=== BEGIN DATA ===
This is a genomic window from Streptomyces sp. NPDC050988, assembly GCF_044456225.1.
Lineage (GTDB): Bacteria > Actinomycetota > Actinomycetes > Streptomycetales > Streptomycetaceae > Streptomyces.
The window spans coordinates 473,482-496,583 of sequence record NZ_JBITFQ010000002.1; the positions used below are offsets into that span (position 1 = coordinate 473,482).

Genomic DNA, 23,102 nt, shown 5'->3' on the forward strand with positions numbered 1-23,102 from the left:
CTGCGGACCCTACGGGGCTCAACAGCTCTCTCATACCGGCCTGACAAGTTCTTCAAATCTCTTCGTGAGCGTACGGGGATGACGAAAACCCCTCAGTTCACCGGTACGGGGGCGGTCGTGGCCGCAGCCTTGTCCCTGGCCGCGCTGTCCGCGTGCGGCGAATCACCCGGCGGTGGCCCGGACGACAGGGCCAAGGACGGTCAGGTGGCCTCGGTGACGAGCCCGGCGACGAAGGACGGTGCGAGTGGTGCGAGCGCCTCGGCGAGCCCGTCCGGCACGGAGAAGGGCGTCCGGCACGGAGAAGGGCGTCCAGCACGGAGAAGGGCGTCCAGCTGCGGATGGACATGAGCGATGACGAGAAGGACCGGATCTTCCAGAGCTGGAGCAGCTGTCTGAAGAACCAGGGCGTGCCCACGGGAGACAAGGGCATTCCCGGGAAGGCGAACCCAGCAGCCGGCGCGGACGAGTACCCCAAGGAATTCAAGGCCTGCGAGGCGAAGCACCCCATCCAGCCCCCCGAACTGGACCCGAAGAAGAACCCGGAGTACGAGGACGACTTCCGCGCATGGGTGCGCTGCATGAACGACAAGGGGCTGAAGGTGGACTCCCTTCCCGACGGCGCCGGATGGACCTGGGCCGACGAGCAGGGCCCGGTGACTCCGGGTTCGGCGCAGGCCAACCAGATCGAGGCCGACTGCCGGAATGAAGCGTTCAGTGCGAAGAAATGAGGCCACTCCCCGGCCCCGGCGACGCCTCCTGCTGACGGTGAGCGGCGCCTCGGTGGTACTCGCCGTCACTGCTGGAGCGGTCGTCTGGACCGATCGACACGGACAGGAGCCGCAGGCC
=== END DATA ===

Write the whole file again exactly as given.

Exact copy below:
This is a genomic window from Streptomyces sp. NPDC050988, assembly GCF_044456225.1.
Lineage (GTDB): Bacteria > Actinomycetota > Actinomycetes > Streptomycetales > Streptomycetaceae > Streptomyces.
The window spans coordinates 473,482-496,583 of sequence record NZ_JBITFQ010000002.1; the positions used below are offsets into that span (position 1 = coordinate 473,482).

Genomic DNA, 23,102 nt, shown 5'->3' on the forward strand with positions numbered 1-23,102 from the left:
CTGCGGACCCTACGGGGCTCAACAGCTCTCTCATACCGGCCTGACAAGTTCTTCAAATCTCTTCGTGAGCGTACGGGGATGACGAAAACCCCTCAGTTCACCGGTACGGGGGCGGTCGTGGCCGCAGCCTTGTCCCTGGCCGCGCTGTCCGCGTGCGGCGAATCACCCGGCGGTGGCCCGGACGACAGGGCCAAGGACGGTCAGGTGGCCTCGGTGACGAGCCCGGCGACGAAGGACGGTGCGAGTGGTGCGAGCGCCTCGGCGAGCCCGTCCGGCACGGAGAAGGGCGTCCGGCACGGAGAAGGGCGTCCAGCACGGAGAAGGGCGTCCAGCTGCGGATGGACATGAGCGATGACGAGAAGGACCGGATCTTCCAGAGCTGGAGCAGCTGTCTGAAGAACCAGGGCGTGCCCACGGGAGACAAGGGCATTCCCGGGAAGGCGAACCCAGCAGCCGGCGCGGACGAGTACCCCAAGGAATTCAAGGCCTGCGAGGCGAAGCACCCCATCCAGCCCCCCGAACTGGACCCGAAGAAGAACCCGGAGTACGAGGACGACTTCCGCGCATGGGTGCGCTGCATGAACGACAAGGGGCTGAAGGTGGACTCCCTTCCCGACGGCGCCGGATGGACCTGGGCCGACGAGCAGGGCCCGGTGACTCCGGGTTCGGCGCAGGCCAACCAGATCGAGGCCGACTGCCGGAATGAAGCGTTCAGTGCGAAGAAATGAGGCCACTCCCCGGCCCCGGCGACGCCTCCTGCTGACGGTGAGCGGCGCCTCGGTGGTACTCGCCGTCACTGCTGGAGCGGTCGTCTGGACCGATCGACACGGACAGGAGCCGCAGGCC